The U.S. Agency for International Development (USAID) today announced a new award in Learning, Acting, and Building for Rehabilitation in Health Systems (ReLAB-HS) to the Bloomberg School of Public Health at Johns Hopkins University, financed by the Leahy War Victims Fund (LWVF). This five-year project, worth as much as $39.5 million (subject to the availability of funds), is the largest in the history of the LWVF.
ReLab-HS will drive significant change in the physical-rehabilitation sector through enhanced and innovative service-delivery models, workforce capacity-building, and extensive data and research capabilities. The program will help ensure that millions of people in low- and middle-income countries (LMICs), especially those that are emerging from conflict, have access to high-quality sustainable services that are responsive to the growing need for physical rehabilitation.
Since 1989, through approximately $300 million in Congressional appropriations to the LWVF, USAID has responded to the growing needs for physical rehabilitation and assistive technology (AT) worldwide in more than 50 countries.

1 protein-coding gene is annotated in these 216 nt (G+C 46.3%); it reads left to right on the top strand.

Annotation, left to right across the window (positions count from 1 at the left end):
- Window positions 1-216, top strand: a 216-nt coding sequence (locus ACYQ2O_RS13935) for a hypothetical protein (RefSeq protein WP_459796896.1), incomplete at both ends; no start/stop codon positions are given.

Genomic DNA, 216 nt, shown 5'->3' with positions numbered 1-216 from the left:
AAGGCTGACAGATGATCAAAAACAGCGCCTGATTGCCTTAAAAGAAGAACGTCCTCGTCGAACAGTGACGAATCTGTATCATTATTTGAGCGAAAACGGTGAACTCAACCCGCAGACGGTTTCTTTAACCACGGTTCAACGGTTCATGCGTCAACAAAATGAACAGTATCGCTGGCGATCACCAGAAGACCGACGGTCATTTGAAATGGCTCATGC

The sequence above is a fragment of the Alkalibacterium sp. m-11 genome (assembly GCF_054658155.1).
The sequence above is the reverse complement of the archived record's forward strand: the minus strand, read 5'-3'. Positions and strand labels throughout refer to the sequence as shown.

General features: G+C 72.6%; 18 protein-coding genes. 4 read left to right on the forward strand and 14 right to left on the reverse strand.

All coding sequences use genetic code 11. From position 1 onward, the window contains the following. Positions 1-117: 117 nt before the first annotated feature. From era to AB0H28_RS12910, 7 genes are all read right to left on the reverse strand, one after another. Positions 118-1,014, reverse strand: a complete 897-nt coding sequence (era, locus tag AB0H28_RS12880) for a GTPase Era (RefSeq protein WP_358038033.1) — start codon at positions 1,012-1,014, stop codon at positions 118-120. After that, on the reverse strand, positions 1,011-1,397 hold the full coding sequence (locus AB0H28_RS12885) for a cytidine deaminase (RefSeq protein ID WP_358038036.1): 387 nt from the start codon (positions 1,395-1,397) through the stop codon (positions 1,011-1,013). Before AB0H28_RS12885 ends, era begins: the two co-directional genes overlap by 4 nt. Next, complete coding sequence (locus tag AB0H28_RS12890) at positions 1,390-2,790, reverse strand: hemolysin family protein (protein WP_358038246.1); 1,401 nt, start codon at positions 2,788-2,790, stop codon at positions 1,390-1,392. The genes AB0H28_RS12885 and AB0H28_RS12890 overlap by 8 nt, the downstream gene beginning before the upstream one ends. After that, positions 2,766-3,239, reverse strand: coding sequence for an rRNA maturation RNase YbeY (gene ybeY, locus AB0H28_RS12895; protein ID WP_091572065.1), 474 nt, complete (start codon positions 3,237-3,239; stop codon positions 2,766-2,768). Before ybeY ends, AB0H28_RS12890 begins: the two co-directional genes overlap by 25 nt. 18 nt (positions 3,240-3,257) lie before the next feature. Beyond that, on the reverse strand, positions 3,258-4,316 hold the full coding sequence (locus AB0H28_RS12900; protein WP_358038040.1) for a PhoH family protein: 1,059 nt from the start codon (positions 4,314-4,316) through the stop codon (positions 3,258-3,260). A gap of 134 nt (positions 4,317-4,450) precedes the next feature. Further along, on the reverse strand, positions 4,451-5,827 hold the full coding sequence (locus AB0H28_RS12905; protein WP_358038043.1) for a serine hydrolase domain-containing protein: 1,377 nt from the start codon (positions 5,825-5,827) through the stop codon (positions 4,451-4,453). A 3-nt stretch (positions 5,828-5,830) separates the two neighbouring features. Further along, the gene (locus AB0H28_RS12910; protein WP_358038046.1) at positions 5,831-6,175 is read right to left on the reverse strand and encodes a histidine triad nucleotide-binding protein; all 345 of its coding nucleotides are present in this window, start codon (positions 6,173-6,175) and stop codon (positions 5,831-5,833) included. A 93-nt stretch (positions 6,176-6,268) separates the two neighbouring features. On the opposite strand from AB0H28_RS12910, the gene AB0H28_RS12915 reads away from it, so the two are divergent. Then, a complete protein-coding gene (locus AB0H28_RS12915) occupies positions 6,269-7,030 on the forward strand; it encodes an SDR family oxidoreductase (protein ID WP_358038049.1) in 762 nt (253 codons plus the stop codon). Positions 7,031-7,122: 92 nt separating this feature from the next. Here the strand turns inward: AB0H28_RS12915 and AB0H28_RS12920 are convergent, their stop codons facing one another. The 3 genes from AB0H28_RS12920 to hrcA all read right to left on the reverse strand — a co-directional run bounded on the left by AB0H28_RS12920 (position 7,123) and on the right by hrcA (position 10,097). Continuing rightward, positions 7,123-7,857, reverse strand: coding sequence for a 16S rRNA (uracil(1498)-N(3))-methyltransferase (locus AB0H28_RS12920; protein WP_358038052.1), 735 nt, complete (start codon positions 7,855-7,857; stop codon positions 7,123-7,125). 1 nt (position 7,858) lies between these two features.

An estimated 2.5 billion people worldwide need physical-rehabilitation services, including appropriate AT, to improve their quality of life. However, in LMICs, more than 80 percent of those in need of physical rehabilitation and AT do not have access to them. This number will rise as populations age, conflict and traffic accidents continue to injure civilians, non-communicable diseases increase, and COVID-19 changes daily life.
ReLAB-HS is a consortium of international partners with extensive expertise in health networks, implementation science, innovation in service-delivery, and training workers in physical rehabilitation and AT in more than 70 countries worldwide. Activities will target the development and integration of physical rehabilitation and AT into public and private health networks, through augmenting national governance and financing capacities, training health-care providers, and increasing access to essential care and services and innovative technologies.